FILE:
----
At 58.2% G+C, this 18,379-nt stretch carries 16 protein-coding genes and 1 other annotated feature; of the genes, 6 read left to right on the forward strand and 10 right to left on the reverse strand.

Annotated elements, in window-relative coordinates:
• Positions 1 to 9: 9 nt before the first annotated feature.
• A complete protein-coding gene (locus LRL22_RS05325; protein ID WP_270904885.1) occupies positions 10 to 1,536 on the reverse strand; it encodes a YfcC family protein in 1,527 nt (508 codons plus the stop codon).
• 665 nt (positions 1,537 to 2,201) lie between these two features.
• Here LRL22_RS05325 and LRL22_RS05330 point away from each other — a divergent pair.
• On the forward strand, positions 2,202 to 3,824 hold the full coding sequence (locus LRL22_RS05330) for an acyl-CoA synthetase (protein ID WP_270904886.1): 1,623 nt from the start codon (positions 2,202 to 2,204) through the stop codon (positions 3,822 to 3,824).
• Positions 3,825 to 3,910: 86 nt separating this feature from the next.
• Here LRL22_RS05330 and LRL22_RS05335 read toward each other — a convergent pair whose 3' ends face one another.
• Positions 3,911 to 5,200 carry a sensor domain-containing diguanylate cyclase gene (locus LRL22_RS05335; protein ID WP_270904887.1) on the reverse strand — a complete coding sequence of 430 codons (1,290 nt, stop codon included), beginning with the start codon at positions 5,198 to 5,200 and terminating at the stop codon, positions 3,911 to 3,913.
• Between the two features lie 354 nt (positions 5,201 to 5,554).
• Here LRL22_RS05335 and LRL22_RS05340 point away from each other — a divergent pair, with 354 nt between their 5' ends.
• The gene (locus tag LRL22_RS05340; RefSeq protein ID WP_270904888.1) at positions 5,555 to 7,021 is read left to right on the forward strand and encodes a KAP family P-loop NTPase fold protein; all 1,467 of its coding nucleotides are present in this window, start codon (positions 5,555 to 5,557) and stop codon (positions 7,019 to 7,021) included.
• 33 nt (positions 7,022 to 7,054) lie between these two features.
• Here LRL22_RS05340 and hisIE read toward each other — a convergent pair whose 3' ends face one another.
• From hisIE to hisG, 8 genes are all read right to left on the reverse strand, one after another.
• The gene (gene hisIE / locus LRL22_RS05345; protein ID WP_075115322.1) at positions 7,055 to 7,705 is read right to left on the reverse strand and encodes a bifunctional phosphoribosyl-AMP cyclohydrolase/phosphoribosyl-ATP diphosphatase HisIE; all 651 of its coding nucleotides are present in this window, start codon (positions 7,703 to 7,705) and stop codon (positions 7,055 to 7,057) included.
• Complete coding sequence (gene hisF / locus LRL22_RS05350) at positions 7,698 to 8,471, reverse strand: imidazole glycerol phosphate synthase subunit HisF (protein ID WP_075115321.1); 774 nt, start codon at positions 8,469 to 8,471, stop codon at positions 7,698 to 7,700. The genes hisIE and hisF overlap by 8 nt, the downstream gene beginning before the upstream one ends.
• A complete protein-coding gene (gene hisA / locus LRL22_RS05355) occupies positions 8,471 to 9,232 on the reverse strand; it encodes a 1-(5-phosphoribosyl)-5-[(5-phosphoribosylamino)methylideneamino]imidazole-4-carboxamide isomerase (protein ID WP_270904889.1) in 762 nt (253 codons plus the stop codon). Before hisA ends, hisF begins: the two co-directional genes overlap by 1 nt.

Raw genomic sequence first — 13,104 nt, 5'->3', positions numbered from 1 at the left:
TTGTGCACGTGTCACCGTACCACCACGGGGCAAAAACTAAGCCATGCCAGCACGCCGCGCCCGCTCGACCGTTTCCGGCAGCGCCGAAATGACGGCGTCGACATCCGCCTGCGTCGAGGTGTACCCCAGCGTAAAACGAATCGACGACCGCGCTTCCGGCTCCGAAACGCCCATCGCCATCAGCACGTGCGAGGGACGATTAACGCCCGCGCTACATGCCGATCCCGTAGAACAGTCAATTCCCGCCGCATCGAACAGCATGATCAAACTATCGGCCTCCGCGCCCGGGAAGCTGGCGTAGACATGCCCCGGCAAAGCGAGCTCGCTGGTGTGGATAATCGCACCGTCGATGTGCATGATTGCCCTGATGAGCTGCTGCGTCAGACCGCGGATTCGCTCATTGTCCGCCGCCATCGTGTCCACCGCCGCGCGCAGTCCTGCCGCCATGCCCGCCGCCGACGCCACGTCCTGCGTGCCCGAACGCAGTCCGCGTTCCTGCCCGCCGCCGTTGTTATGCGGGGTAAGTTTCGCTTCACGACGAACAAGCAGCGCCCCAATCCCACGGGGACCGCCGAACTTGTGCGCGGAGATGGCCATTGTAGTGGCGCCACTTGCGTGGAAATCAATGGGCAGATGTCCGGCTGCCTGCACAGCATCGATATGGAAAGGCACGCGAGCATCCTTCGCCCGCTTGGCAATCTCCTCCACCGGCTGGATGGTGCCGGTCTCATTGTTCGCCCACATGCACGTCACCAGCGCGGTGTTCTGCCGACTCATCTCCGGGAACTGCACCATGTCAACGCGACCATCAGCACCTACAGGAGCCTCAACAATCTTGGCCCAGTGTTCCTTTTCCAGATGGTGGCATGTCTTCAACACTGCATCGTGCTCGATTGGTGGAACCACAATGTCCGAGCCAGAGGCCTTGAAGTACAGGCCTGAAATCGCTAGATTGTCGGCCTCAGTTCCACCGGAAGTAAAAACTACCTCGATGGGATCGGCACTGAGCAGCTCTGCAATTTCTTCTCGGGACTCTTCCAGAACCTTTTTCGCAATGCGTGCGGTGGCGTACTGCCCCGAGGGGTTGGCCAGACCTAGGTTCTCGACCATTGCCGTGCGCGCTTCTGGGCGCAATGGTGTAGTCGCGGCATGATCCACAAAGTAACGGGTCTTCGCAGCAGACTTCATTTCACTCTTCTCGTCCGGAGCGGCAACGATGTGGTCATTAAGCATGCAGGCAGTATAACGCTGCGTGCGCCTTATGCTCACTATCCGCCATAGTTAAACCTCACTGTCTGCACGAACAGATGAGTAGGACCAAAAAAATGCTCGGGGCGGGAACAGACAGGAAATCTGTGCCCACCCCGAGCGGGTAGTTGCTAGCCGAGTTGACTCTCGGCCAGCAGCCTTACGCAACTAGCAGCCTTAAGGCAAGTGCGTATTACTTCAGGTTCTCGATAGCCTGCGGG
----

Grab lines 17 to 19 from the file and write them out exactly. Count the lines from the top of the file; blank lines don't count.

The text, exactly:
• The gene (gene hisIE / locus LRL22_RS05345; protein ID WP_075115322.1) at positions 7,055 to 7,705 is read right to left on the reverse strand and encodes a bifunctional phosphoribosyl-AMP cyclohydrolase/phosphoribosyl-ATP diphosphatase HisIE; all 651 of its coding nucleotides are present in this window, start codon (positions 7,703 to 7,705) and stop codon (positions 7,055 to 7,057) included.
• Complete coding sequence (gene hisF / locus LRL22_RS05350) at positions 7,698 to 8,471, reverse strand: imidazole glycerol phosphate synthase subunit HisF (protein ID WP_075115321.1); 774 nt, start codon at positions 8,469 to 8,471, stop codon at positions 7,698 to 7,700. The genes hisIE and hisF overlap by 8 nt, the downstream gene beginning before the upstream one ends.
• A complete protein-coding gene (gene hisA / locus LRL22_RS05355) occupies positions 8,471 to 9,232 on the reverse strand; it encodes a 1-(5-phosphoribosyl)-5-[(5-phosphoribosylamino)methylideneamino]imidazole-4-carboxamide isomerase (protein ID WP_270904889.1) in 762 nt (253 codons plus the stop codon). Before hisA ends, hisF begins: the two co-directional genes overlap by 1 nt.